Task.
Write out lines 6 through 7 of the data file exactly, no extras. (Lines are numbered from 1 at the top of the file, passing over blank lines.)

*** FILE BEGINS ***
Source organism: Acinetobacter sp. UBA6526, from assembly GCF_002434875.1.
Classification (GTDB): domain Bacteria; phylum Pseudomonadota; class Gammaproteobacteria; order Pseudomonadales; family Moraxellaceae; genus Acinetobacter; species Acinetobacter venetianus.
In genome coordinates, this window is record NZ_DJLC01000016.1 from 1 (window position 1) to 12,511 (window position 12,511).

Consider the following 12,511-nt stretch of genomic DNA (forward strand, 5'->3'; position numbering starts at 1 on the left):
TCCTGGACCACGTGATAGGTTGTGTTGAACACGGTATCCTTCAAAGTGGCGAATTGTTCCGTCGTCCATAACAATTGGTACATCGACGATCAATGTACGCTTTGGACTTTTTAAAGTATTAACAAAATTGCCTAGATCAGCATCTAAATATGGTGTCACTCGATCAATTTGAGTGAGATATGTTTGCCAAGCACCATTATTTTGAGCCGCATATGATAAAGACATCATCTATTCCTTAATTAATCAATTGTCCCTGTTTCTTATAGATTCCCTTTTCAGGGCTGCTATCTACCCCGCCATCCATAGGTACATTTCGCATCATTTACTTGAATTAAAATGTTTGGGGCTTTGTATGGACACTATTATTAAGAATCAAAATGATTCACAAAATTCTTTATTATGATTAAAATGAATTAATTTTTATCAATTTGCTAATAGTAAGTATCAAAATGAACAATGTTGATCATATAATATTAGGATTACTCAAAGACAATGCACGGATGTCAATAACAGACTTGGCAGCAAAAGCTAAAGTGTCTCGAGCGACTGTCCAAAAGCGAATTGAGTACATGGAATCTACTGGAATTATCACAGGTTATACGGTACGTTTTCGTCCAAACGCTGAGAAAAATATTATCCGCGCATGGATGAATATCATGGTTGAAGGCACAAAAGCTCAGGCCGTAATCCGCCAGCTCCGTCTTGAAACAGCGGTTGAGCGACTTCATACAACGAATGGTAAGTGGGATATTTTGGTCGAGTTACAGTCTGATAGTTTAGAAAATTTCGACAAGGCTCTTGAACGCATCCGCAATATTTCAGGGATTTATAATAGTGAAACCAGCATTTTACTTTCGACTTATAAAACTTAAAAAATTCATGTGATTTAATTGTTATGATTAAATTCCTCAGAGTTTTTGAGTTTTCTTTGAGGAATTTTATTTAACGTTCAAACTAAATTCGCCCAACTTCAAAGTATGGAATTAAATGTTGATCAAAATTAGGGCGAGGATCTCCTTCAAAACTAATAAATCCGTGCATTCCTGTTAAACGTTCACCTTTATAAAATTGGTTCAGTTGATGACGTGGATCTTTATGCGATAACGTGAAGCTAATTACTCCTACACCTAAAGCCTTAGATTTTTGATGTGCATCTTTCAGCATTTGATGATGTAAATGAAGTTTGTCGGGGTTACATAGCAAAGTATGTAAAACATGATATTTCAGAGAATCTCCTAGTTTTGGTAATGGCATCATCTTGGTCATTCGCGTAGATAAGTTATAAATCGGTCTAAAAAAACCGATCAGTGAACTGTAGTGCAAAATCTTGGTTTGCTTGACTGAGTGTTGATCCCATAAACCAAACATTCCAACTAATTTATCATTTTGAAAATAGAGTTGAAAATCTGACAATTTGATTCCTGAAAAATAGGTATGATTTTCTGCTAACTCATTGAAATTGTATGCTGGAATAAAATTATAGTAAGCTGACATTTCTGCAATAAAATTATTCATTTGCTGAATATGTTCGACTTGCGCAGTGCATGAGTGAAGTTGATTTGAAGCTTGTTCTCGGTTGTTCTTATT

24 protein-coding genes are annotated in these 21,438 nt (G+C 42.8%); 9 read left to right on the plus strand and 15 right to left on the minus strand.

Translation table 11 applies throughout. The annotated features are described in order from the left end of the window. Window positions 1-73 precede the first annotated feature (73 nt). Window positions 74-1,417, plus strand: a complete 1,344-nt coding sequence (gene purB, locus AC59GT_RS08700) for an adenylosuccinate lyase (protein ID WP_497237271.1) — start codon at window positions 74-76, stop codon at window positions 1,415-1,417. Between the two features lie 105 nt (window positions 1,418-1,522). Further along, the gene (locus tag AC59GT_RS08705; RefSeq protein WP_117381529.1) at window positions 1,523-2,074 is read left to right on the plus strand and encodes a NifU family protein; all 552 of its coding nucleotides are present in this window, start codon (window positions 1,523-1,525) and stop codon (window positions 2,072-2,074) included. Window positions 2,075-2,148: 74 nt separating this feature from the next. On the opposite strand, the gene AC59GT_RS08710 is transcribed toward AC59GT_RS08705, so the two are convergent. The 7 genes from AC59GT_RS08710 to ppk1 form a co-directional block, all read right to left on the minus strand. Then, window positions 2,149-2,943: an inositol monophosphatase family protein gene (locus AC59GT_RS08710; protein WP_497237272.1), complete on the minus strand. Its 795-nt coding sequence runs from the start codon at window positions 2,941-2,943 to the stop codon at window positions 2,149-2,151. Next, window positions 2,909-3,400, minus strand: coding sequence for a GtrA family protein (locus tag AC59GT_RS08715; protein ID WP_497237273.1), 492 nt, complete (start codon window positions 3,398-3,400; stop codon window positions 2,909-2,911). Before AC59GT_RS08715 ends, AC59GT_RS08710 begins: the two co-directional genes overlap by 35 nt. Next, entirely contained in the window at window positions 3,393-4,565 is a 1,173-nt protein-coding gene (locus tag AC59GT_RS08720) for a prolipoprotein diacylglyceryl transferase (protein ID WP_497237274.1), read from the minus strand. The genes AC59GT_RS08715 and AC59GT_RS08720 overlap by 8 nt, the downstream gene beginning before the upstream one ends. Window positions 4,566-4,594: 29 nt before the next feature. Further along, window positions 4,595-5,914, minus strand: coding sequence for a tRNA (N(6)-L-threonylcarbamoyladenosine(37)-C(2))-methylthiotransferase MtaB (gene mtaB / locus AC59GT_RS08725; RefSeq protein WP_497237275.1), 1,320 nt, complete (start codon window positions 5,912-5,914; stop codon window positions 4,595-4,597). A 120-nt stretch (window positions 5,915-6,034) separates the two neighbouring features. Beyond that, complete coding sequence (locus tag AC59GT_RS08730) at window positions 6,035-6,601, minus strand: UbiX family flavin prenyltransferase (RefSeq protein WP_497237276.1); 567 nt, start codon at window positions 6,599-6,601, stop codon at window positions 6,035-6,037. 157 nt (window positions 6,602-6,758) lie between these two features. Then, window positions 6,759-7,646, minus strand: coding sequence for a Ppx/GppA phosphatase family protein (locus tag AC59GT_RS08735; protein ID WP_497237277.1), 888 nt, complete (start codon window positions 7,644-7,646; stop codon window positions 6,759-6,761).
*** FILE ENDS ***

24 protein-coding genes are annotated in these 21,438 nt (G+C 42.8%); 9 read left to right on the plus strand and 15 right to left on the minus strand.

Translation table 11 applies throughout. The annotated features are described in order from the left end of the window. Window positions 1-73 precede the first annotated feature (73 nt). Window positions 74-1,417, plus strand: a complete 1,344-nt coding sequence (gene purB, locus AC59GT_RS08700) for an adenylosuccinate lyase (protein ID WP_497237271.1) — start codon at window positions 74-76, stop codon at window positions 1,415-1,417. Between the two features lie 105 nt (window positions 1,418-1,522). Further along, the gene (locus tag AC59GT_RS08705; RefSeq protein WP_117381529.1) at window positions 1,523-2,074 is read left to right on the plus strand and encodes a NifU family protein; all 552 of its coding nucleotides are present in this window, start codon (window positions 1,523-1,525) and stop codon (window positions 2,072-2,074) included. Window positions 2,075-2,148: 74 nt separating this feature from the next. On the opposite strand, the gene AC59GT_RS08710 is transcribed toward AC59GT_RS08705, so the two are convergent. The 7 genes from AC59GT_RS08710 to ppk1 form a co-directional block, all read right to left on the minus strand. Then, window positions 2,149-2,943: an inositol monophosphatase family protein gene (locus AC59GT_RS08710; protein WP_497237272.1), complete on the minus strand. Its 795-nt coding sequence runs from the start codon at window positions 2,941-2,943 to the stop codon at window positions 2,149-2,151. Next, window positions 2,909-3,400, minus strand: coding sequence for a GtrA family protein (locus tag AC59GT_RS08715; protein ID WP_497237273.1), 492 nt, complete (start codon window positions 3,398-3,400; stop codon window positions 2,909-2,911). Before AC59GT_RS08715 ends, AC59GT_RS08710 begins: the two co-directional genes overlap by 35 nt. Next, entirely contained in the window at window positions 3,393-4,565 is a 1,173-nt protein-coding gene (locus tag AC59GT_RS08720) for a prolipoprotein diacylglyceryl transferase (protein ID WP_497237274.1), read from the minus strand. The genes AC59GT_RS08715 and AC59GT_RS08720 overlap by 8 nt, the downstream gene beginning before the upstream one ends. Window positions 4,566-4,594: 29 nt before the next feature. Further along, window positions 4,595-5,914, minus strand: coding sequence for a tRNA (N(6)-L-threonylcarbamoyladenosine(37)-C(2))-methylthiotransferase MtaB (gene mtaB / locus AC59GT_RS08725; RefSeq protein WP_497237275.1), 1,320 nt, complete (start codon window positions 5,912-5,914; stop codon window positions 4,595-4,597). A 120-nt stretch (window positions 5,915-6,034) separates the two neighbouring features. Beyond that, complete coding sequence (locus tag AC59GT_RS08730) at window positions 6,035-6,601, minus strand: UbiX family flavin prenyltransferase (RefSeq protein WP_497237276.1); 567 nt, start codon at window positions 6,599-6,601, stop codon at window positions 6,035-6,037. 157 nt (window positions 6,602-6,758) lie between these two features. Then, window positions 6,759-7,646, minus strand: coding sequence for a Ppx/GppA phosphatase family protein (locus tag AC59GT_RS08735; protein ID WP_497237277.1), 888 nt, complete (start codon window positions 7,644-7,646; stop codon window positions 6,759-6,761).